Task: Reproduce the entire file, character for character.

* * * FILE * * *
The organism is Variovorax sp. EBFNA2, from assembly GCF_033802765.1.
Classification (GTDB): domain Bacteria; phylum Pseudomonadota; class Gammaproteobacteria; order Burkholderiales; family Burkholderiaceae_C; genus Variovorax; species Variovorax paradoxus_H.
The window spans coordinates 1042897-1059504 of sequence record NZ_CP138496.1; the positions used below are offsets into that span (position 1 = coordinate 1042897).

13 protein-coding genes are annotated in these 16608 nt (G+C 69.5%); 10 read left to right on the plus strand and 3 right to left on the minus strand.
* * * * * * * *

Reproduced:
The organism is Variovorax sp. EBFNA2, from assembly GCF_033802765.1.
Classification (GTDB): domain Bacteria; phylum Pseudomonadota; class Gammaproteobacteria; order Burkholderiales; family Burkholderiaceae_C; genus Variovorax; species Variovorax paradoxus_H.
The window spans coordinates 1042897-1059504 of sequence record NZ_CP138496.1; the positions used below are offsets into that span (position 1 = coordinate 1042897).

13 protein-coding genes are annotated in these 16608 nt (G+C 69.5%); 10 read left to right on the plus strand and 3 right to left on the minus strand.